Japan firms stop China operations after protests


BEIJING: Japanese firms including Panasonic suspended operations at plants in China, companies and reports said Monday, after mass anti-Tokyo protests at the weekend over disputed islands in the East China Sea.


Speaking in Tokyo, US Defense Secretary Leon Panetta called for diplomatic  efforts to resolve the worsening spat, a day after warning “misjudgement on one  side or the other could result in violence, and could result in conflict”.
China is Japan’s biggest trading partner and the stoppages came as the  ruling Communist Party’s mouthpiece warned Japan’s economy could suffer for up  to 20 years if Beijing chose to impose sanctions over the territorial row.
Trade sanctions between Asia’s two biggest economies could cast a pall over  growth on the continent, which major Western countries are counting on to drive  recovery from the global slowdown.
Panasonic said it was halting work at a factory in Qingdao in northeast  China “for the time being” after a fire. The electronics giant had also  reportedly temporarily suspended two other plants, but no immediate  confirmation was available.
The camera and printer maker Canon, meanwhile, suspended three of its four  main plants Monday and Tuesday to ensure the safety of its employees, a company  spokesman told Dow Jones newswires.
Widespread anti-Japanese protests, some of them violent, have been held in  recent days over a group of small islands known as Diaoyu in China and Senkaku  in Japan. They are claimed by both but controlled by Tokyo.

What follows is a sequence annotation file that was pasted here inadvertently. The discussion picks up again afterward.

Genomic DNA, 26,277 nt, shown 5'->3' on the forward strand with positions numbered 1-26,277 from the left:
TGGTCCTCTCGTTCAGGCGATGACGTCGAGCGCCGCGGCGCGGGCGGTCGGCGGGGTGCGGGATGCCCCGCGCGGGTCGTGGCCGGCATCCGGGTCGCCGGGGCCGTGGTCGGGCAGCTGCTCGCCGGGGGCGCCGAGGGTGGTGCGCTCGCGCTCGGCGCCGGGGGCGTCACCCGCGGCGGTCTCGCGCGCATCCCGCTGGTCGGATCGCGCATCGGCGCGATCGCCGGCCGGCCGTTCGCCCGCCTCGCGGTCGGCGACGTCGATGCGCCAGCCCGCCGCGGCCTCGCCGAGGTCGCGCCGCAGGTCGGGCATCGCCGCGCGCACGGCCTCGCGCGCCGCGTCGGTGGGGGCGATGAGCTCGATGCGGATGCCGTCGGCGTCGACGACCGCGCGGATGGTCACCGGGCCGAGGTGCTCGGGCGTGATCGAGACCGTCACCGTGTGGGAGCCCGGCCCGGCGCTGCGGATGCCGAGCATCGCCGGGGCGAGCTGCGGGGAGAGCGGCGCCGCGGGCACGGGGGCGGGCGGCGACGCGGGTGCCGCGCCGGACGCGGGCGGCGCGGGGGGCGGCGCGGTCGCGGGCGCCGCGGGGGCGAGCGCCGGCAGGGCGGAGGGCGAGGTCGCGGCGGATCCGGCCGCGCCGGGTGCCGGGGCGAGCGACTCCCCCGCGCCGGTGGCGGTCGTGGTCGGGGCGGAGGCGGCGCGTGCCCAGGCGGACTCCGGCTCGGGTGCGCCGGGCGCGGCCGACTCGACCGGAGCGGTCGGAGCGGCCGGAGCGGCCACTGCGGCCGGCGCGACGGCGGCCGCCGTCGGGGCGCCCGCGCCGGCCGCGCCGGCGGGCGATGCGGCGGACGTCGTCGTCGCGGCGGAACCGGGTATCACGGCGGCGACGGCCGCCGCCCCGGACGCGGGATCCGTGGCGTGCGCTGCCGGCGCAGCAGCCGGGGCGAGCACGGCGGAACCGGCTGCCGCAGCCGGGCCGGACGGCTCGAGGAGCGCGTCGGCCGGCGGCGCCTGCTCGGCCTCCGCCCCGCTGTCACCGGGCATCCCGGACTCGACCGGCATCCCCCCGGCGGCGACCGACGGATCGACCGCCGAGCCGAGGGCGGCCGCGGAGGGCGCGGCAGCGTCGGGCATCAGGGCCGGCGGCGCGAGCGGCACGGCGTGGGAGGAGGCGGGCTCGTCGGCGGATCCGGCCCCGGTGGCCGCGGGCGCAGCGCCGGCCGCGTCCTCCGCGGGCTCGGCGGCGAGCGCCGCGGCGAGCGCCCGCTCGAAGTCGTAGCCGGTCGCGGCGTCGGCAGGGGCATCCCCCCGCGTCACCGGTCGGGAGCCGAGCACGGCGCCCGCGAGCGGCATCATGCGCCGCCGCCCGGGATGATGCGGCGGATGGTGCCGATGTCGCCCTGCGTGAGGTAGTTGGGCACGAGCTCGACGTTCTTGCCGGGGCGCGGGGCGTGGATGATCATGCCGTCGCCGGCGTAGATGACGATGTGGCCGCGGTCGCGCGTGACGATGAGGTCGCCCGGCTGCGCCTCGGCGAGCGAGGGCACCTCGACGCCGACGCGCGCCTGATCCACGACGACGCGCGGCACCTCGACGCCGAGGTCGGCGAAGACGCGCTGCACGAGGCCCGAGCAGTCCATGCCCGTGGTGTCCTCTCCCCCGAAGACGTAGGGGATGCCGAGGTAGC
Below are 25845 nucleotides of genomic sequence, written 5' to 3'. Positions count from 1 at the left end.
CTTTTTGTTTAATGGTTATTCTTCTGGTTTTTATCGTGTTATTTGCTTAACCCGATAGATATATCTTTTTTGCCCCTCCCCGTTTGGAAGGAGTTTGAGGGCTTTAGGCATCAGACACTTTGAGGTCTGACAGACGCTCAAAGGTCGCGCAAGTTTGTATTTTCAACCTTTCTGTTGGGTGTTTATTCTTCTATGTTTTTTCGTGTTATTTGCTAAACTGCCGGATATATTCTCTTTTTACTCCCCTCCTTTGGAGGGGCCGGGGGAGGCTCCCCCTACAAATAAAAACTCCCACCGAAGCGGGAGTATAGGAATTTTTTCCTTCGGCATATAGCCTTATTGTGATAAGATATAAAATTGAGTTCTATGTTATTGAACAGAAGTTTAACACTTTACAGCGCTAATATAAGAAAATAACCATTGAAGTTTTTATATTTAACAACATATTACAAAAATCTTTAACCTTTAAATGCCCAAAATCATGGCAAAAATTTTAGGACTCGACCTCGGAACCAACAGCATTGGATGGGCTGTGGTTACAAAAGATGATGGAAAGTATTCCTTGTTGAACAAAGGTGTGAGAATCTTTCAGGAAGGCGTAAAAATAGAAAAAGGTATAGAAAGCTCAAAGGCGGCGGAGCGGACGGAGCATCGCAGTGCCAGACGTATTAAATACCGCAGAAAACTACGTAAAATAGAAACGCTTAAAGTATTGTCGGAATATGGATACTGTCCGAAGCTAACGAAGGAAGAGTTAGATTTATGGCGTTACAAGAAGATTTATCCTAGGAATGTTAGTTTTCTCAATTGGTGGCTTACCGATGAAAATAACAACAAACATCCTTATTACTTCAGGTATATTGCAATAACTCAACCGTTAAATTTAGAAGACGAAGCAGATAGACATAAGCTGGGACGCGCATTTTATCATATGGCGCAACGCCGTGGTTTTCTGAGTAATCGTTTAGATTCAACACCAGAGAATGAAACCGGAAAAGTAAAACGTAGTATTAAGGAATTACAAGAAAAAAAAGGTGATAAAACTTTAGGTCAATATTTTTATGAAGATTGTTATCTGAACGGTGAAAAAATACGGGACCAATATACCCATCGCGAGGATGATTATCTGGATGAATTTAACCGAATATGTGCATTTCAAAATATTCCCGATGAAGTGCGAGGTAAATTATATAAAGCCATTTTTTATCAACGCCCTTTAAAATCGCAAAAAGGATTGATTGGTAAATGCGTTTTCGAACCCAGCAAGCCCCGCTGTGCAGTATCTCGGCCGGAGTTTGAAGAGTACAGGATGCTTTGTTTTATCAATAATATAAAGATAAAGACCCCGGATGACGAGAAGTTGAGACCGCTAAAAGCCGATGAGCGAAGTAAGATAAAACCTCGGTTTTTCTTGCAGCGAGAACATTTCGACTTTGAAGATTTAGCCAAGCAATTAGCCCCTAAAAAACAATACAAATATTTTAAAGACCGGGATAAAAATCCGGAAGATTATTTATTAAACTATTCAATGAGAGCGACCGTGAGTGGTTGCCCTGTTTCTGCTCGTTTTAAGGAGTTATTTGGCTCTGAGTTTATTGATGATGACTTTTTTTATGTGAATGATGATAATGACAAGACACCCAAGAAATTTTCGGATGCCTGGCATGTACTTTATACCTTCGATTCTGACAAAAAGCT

The row intensified last week when the Japanese government bought three of  the islands, effectively nationalising them, and China responded by sending  patrol ships into the waters around them.
China and Japan have close trade and business ties, with numerous Japanese  companies investing in its larger neighbour and two-way trade totalling $342.9  billion last year, according to Chinese figures.
But the two countries’ political relationship is often tense due to the  territorial dispute and Chinese resentment over past conflicts and atrocities.
A new wave of protests is expected Tuesday, the anniversary of the 1931 
“Mukden incident” that led to Japan’s invasion of Manchuria, which is  commemorated every year in China.
A commentary in the People’s Daily newspaper on the possibility of economic  sanctions said: “Amidst a struggle that touches on territorial sovereignty, if  Japan continues its provocations China will inevitably take on the fight.”
The Japanese economy has already experienced two lost decades from the  1990s and was suffering further weakness in the aftermath of the world  financial crisis and 2011 earthquake, it added.
Japan in 2010 lost its title as the world’s second-biggest economy to  China.
“Japan’s economy lacks immunity to Chinese economic measures,” the  state paper said — although it added that given the interdependency of the  two, sanctions would be a “double-edged sword” for China.
The commentary — which only appeared in the paper’s overseas edition —  said possible targets could include Japan’s manufacturing and financial  industries, exports and investments in China.
“Strategic material imports” could also be affected, it said, an apparent  reference to rare earth metals used in many high-tech products including iPads  and iPhones.
“Would Japan rather lose another 10 years and even be ready to fall back 20  years?” it asked.
Shares of Chinese companies with business ties to Japanese firms fell in  trading in Shanghai as investors sold on worries that the territorial dispute  could hurt demand for their products.
Guangzhou Automobile Group, which has manufacturing joint-ventures with  Japan’s Toyota and Honda, was down 7.13 percent in afternoon trading. 
Dongfeng Automobile, controlled by a joint venture of Japan’s Nissan, fell  2.44 percent. -- AFP

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